The 46PFL9707’s flagship status is further underlined by active 3D playback (with two pairs of glasses included), multimedia file support via three USB ports or networked DLNA hardware, and access to the internet via either a browser or Philips’ ring-fenced new Smart TV service. Inevitably there’s built-in Wi-Fi to support this network functionality.
Other connections include five HDMIs, while the set wears its flagship credentials on its sleeve courtesy of a gorgeous metallic finish, slim design and Ambilight Spectra XL system, which casts coloured light from the set’s sides to make viewing more relaxing and immersive.
Philips’ previous online service was off the pace. And, although it’s improved a little and benefits from a full QWERTY keyboard on the remote’s reverse side, it’s still content-light versus the efforts of Sony, Samsung, LG and Panasonic. Video highlights at the time of review were restricted to BBC iPlayer, Blinkbox, YouTube, iConcerts and Viewster, with no LOVEFiLM or Netflix support.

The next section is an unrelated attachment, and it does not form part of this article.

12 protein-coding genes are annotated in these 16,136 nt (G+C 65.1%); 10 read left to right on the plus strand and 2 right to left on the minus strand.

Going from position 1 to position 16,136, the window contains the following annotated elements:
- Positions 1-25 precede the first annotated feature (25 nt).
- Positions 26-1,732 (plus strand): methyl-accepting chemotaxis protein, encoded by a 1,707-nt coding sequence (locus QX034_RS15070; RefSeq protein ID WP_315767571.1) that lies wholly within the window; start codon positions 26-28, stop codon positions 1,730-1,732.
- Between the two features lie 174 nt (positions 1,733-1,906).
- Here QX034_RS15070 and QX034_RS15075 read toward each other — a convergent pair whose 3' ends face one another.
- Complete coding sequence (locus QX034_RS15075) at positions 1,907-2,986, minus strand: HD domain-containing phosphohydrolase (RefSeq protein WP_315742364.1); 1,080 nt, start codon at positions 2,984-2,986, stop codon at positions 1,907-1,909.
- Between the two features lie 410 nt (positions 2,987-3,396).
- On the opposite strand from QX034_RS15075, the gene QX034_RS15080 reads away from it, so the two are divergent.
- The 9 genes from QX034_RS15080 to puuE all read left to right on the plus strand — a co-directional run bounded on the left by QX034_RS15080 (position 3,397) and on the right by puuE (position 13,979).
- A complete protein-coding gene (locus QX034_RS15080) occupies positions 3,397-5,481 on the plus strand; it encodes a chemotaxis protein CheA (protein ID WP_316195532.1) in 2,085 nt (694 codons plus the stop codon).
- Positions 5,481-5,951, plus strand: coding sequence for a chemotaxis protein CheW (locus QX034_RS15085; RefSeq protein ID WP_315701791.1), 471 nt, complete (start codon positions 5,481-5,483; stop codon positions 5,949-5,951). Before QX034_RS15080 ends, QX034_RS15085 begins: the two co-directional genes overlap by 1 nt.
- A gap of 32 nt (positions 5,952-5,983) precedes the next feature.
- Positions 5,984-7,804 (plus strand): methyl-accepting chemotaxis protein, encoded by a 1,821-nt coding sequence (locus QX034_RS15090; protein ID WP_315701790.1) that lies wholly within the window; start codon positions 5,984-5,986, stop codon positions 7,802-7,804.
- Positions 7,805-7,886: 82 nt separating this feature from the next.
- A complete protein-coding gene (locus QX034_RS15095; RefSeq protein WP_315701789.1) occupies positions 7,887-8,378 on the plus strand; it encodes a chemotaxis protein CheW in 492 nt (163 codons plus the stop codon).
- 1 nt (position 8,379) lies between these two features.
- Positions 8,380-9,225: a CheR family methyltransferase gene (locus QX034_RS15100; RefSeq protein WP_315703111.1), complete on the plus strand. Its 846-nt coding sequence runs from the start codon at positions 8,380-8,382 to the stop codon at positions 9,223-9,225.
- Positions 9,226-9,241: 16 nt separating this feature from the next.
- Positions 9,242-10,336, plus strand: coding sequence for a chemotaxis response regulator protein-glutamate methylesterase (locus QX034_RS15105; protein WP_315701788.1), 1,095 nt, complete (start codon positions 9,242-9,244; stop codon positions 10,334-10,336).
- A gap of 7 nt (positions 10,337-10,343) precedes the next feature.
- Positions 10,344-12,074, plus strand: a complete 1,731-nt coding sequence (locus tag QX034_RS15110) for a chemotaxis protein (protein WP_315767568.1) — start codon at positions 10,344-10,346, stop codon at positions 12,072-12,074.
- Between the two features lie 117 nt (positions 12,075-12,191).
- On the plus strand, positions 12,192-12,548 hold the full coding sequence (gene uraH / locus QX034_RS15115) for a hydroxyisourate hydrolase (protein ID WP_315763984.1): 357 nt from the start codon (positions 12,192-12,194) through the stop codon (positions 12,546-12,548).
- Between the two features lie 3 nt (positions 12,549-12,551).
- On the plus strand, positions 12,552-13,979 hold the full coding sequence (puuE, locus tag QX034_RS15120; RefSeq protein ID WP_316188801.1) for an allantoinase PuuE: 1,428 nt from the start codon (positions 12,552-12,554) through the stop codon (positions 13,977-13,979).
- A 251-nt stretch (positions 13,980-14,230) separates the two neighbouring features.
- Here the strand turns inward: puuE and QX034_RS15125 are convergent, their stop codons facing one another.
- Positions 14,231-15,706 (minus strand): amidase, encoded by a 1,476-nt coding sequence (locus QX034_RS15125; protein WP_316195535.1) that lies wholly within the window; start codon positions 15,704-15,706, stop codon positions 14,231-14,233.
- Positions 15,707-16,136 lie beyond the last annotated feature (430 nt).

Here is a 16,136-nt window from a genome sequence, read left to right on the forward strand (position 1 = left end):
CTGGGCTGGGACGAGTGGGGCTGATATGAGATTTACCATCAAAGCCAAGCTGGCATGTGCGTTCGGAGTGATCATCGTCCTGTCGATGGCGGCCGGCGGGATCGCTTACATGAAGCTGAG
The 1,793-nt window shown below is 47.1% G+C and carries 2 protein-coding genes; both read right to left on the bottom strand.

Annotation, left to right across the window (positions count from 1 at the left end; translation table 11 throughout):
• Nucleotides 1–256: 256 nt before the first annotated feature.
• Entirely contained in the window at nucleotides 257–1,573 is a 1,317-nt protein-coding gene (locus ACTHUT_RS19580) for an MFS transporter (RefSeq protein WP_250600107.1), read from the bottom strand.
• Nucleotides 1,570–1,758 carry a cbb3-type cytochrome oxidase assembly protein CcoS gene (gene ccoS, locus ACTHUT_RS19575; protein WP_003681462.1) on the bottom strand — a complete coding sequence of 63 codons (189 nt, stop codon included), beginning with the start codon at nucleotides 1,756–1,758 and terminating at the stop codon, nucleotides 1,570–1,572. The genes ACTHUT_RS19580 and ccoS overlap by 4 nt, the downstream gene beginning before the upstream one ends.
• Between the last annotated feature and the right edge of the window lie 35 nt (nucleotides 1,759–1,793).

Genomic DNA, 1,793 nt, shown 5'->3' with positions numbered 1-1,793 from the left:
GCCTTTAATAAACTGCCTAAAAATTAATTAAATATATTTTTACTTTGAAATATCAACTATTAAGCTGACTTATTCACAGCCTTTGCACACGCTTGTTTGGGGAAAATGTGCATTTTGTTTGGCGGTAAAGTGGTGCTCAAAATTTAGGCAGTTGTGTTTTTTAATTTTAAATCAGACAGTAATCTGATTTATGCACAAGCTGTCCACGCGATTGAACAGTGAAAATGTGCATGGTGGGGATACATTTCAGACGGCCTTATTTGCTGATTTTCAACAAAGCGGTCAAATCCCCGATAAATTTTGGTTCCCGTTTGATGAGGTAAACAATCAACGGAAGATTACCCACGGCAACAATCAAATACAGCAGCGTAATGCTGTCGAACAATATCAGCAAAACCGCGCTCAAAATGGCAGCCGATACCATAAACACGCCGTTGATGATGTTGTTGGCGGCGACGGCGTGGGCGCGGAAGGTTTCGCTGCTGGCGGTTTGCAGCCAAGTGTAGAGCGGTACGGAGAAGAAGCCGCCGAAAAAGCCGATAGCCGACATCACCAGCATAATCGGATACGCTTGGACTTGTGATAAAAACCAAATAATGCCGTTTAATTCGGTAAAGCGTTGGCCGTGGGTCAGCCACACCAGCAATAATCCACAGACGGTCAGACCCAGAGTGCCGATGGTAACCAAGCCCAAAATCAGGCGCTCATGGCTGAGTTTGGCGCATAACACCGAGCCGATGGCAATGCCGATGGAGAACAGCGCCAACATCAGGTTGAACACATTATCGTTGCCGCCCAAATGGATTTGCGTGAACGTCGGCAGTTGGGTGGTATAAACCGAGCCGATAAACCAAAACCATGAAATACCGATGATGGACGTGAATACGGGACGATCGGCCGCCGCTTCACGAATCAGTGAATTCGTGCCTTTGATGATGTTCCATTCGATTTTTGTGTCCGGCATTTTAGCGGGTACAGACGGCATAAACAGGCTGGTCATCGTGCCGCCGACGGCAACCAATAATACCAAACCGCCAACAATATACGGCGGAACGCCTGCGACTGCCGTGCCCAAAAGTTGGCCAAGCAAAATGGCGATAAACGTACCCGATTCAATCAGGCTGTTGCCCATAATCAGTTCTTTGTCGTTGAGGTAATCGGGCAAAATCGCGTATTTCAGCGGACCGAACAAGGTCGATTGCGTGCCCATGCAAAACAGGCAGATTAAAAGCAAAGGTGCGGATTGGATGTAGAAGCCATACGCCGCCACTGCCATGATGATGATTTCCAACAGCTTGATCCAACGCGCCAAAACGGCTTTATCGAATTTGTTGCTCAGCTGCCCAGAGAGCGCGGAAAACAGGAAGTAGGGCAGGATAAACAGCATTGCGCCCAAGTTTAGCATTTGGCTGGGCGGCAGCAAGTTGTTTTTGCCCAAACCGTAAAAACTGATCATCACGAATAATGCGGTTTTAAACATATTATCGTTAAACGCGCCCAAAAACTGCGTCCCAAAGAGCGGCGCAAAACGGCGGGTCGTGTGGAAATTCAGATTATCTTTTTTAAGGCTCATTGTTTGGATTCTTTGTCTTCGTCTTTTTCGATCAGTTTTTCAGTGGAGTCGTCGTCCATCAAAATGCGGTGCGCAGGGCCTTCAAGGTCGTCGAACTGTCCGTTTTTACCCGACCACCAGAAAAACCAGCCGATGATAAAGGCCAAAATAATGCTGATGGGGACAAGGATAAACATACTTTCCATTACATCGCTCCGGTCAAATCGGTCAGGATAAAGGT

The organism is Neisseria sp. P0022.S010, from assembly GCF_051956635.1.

I was curious to see how the 46PFL9707 could improve significantly on the outstanding efforts of its predecessor. But it does. At least in 2D mode...
During a run-through of the new Blade Runner 30th Anniversary Blu-ray the most instant attraction is the incredible contrast on show. The film’s written introduction, which uses white text on a black background, sees the writing jumping out from a flawless inky-black backdrop with potent punch. Even Panasonic’s plasma sets don’t impress me this much, as they don’t go as bright as the Philips.
The climactic scene where Deckard fights Batty in a low-lit building also benefits from the TV’s contrast performance, offering exceptional amounts of shadow detail and image depth. And during Ridley Scott’s shots of the futuristic cityscape, the TV's contrast, brightness and processing enable it to craft colours of scintillating naturalism and intensity.
The 46PFL9707's detailing talents are immense. Blade Runner’s seething streets look more real than the ones outside your window, while famously crisp Blu-ray transfers like Watchmen are blisteringly crisp and textured.